Clarke foreshadows his retirement
Australia's captain Michael Clarke has foreshadowed his retirement from the game, saying he has no desire to play into his late 30s as Ricky Ponting, Michael Hussey and others have done. Addressing a business conference in Adelaide, Clarke said he wished to have his impact on the game "in a short space of time" and then move on to other pursuits.
Clarke, 31, has led Australia with distinction over his first year in charge of the team, and has the chance to achieve critical goals over the next 18 months: victory over South Africa at home, India away, and the return of the Ashes to Australia over back-to-back series against England may all be achieved in that time, and all this would also serve to return Clarke's team to the top of the world rankings. Beyond those encounters lies the 2015 World Cup in Australia, though Clarke hinted strongly that he may not make it that far.
"I'm enjoying playing now but in time I won't be the guy playing at 38, 39, 40," Clarke said. "I hope I can have my impact in a short space of time and then be finished. I have so many goals I want to see this team achieve and when my time is up, it is up.
"I would love to see the team have success, achieve what it can achieve. And then I think that is time for me to give the reins to somebody else and go and start the other side of life I guess … get involved in some sort of business and have a family, and do all the things that are special to me and I still want to do when my cricket career is over."
As a captain, Clarke has often been paralleled with Mark Taylor, another Australian captain of great tactical skill. Taylor did not overstay his welcome as a captain, retiring after retaining the Ashes at home in early 1999, aged only 34.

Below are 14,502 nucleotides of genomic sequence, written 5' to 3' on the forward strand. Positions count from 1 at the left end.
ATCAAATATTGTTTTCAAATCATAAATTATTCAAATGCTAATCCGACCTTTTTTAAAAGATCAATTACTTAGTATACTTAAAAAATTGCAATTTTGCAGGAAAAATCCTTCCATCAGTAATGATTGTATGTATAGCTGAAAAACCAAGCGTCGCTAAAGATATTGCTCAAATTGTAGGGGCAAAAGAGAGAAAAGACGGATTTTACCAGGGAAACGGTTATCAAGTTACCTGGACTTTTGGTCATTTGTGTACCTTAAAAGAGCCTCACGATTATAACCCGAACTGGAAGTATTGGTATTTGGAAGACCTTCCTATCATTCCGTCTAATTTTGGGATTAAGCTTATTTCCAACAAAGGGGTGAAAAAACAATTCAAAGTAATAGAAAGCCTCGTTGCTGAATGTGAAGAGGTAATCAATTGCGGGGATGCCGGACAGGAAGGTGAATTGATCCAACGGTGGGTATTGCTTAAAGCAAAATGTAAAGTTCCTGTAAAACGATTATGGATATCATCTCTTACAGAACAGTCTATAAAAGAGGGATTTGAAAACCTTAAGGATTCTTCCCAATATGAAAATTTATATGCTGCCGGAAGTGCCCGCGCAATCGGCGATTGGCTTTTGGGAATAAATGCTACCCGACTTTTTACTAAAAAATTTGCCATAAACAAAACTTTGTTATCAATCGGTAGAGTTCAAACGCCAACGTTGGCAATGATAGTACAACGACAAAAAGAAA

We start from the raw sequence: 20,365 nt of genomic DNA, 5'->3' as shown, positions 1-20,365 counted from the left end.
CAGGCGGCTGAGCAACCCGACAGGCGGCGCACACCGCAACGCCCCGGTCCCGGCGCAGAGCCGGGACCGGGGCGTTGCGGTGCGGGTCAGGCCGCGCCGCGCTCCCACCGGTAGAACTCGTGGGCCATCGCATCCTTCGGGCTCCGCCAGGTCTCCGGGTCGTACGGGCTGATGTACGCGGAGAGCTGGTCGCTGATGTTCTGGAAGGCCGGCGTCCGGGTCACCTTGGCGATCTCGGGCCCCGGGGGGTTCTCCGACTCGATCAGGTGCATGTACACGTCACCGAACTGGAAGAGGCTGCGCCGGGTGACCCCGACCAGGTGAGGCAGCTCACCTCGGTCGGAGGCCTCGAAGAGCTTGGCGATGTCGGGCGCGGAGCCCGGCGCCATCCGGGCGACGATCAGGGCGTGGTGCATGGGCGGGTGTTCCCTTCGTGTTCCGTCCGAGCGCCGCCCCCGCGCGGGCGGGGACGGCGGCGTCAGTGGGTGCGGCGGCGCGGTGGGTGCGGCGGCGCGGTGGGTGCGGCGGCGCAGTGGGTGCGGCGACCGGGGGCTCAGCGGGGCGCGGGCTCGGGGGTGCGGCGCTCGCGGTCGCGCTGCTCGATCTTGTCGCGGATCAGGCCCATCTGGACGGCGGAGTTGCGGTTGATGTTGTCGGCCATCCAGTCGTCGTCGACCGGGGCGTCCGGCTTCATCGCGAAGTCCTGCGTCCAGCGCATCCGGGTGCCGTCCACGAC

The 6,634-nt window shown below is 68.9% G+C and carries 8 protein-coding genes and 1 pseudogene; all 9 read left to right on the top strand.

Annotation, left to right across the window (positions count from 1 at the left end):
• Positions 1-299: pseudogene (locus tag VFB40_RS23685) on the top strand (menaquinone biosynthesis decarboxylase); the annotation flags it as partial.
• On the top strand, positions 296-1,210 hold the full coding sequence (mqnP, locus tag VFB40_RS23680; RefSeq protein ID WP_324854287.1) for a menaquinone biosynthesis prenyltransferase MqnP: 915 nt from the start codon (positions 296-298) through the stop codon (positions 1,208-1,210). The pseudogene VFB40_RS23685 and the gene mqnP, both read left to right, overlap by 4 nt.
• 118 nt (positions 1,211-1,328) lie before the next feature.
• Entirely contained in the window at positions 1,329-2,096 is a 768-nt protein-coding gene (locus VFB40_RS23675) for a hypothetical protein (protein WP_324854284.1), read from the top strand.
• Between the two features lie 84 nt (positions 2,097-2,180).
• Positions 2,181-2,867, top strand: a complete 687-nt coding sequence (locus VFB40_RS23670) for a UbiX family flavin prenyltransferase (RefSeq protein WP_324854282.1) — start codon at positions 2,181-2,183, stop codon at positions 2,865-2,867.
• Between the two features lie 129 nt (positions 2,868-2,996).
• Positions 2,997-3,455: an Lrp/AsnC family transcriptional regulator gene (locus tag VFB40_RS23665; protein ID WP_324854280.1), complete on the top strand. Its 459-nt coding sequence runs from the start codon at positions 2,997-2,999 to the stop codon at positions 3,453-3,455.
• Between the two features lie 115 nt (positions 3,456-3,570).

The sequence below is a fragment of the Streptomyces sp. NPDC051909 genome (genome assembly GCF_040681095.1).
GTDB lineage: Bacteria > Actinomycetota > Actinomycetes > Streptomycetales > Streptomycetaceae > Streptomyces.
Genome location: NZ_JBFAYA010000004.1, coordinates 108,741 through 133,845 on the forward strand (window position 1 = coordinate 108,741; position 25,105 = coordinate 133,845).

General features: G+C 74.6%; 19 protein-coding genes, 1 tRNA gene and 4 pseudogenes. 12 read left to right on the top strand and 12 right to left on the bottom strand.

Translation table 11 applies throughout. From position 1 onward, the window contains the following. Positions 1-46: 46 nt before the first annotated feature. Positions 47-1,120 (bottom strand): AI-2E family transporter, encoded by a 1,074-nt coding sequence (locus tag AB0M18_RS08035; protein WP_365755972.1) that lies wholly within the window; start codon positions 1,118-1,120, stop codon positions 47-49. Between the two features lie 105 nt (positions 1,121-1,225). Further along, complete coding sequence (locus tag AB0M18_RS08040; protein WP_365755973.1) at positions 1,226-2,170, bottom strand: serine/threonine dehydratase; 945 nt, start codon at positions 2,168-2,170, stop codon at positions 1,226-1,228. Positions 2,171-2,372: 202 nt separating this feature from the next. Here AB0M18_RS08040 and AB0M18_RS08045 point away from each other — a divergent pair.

One factor that will play a role in Clarke's thinking regarding how long he will continue is the back trouble that he has managed across his career. While Clarke has never missed a Test match because of the degenerative discs found in his back when he was 17, he is conscious that the condition cannot improve. "Unfortunately degeneration, it can't improve, so it's now about managing my condition," he said.
A very private ceremony wedded Clarke to his fiancé Kyly Boldy in the Blue Mountains earlier this month, and the secrecy surrounding the event was in keeping with their low-key courtship following his far more public engagement and break-up with Lara Bingle. Clarke said he remained uncomfortable with eyes prying into his private life.
"We told nobody, our parents didn't know," Clarke said. "We invited a small group of people to come away on a holiday with us - they thought it was a family holiday. And we shocked our family, let alone the world.
"I think I find the scrutiny on the field quite easy to deal with ... the stuff that I have probably found hard, and still find hard to accept, is the off the field stuff. When I was vice-captain I had a lot of media scrutiny anyway, so I was accustomed to the off the field stuff, nothing has really changed as captain."
Clarke's next assignment will be to lead the Australian ODI team on a tour of England and Ireland in June and July.
Daniel Brettig is an assistant editor at ESPNcricinfo. He tweets here